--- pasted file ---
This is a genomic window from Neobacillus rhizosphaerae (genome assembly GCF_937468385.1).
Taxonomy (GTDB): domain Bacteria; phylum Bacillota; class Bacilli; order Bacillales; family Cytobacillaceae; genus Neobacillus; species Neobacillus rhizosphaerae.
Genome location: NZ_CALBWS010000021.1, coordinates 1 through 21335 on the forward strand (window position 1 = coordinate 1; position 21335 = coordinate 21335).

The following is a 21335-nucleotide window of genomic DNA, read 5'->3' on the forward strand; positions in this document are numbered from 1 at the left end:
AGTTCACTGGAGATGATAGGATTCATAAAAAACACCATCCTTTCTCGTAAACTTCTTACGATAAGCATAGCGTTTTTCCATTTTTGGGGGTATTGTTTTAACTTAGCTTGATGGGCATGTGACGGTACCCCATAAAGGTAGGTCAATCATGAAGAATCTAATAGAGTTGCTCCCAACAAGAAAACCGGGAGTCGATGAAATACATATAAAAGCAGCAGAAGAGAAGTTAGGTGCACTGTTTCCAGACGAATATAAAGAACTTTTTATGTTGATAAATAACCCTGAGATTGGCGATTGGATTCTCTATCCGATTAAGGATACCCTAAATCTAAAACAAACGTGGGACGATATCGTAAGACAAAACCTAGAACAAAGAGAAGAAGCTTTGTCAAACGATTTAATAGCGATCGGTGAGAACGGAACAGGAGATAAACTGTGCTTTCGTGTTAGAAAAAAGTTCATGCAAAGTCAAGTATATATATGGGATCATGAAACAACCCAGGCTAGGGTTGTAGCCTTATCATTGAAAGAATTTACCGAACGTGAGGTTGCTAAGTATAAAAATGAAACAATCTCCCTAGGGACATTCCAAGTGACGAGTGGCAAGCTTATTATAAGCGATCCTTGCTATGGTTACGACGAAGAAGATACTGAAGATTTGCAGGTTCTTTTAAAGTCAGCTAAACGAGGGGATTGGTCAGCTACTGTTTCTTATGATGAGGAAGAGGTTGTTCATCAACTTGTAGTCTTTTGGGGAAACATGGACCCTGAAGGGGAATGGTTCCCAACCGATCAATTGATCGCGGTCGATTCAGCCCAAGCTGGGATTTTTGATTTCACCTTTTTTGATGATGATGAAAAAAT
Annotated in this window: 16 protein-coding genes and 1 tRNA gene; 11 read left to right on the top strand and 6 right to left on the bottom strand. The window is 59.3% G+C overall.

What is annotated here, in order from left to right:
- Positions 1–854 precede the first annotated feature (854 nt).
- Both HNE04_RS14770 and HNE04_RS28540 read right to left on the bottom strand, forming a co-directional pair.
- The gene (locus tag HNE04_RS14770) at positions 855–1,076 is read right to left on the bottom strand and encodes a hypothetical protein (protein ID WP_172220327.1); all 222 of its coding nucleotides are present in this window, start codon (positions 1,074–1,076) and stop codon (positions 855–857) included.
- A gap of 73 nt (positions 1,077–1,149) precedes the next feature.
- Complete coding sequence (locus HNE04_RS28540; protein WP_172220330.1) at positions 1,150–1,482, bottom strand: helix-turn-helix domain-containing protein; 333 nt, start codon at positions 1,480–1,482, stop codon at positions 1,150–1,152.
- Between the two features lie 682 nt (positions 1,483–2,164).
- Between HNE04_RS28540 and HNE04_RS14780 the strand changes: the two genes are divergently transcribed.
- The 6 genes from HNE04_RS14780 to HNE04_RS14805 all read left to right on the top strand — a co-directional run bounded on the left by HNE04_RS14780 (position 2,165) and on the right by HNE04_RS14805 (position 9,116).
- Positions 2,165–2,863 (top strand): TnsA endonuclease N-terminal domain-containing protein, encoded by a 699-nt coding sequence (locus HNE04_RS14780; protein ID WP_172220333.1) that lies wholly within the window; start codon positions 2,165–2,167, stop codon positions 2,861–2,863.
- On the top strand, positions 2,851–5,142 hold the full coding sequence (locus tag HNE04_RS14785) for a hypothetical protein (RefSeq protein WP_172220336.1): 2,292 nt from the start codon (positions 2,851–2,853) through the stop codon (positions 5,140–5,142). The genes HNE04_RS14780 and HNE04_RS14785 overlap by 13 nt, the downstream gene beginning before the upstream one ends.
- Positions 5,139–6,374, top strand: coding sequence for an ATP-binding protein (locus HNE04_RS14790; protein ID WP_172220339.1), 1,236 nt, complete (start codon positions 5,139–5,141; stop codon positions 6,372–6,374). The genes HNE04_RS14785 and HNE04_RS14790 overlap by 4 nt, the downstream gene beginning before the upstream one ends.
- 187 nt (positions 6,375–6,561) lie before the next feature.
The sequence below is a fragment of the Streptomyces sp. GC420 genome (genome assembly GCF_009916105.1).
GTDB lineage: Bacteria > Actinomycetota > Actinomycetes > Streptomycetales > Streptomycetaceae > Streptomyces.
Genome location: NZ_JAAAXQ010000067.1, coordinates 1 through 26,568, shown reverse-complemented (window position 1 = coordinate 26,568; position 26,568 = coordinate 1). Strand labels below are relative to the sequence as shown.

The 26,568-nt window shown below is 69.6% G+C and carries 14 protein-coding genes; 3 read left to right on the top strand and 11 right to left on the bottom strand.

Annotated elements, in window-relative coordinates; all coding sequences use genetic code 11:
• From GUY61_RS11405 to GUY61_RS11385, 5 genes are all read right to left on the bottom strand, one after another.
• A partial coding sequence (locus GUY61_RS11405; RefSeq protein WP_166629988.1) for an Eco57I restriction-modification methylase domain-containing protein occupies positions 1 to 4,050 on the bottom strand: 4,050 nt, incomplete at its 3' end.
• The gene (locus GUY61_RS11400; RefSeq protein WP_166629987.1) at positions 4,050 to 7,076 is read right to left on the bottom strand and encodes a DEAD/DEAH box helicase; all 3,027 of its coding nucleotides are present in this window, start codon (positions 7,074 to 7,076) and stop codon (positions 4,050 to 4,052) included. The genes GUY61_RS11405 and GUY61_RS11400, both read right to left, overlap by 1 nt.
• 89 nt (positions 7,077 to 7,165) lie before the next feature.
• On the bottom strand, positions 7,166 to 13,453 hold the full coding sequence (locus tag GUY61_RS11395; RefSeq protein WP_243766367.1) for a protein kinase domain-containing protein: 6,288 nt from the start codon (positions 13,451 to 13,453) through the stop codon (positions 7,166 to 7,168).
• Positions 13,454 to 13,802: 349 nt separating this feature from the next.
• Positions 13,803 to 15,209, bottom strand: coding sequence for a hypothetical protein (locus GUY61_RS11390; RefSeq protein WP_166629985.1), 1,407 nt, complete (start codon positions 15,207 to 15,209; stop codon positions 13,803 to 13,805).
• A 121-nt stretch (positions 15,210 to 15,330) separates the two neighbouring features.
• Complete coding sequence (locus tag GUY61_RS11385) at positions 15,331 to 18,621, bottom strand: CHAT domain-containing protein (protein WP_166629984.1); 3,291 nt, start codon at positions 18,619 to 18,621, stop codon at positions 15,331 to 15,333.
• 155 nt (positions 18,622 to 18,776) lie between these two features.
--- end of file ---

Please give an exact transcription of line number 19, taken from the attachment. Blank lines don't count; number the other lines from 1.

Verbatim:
- 187 nt (positions 6,375–6,561) lie before the next feature.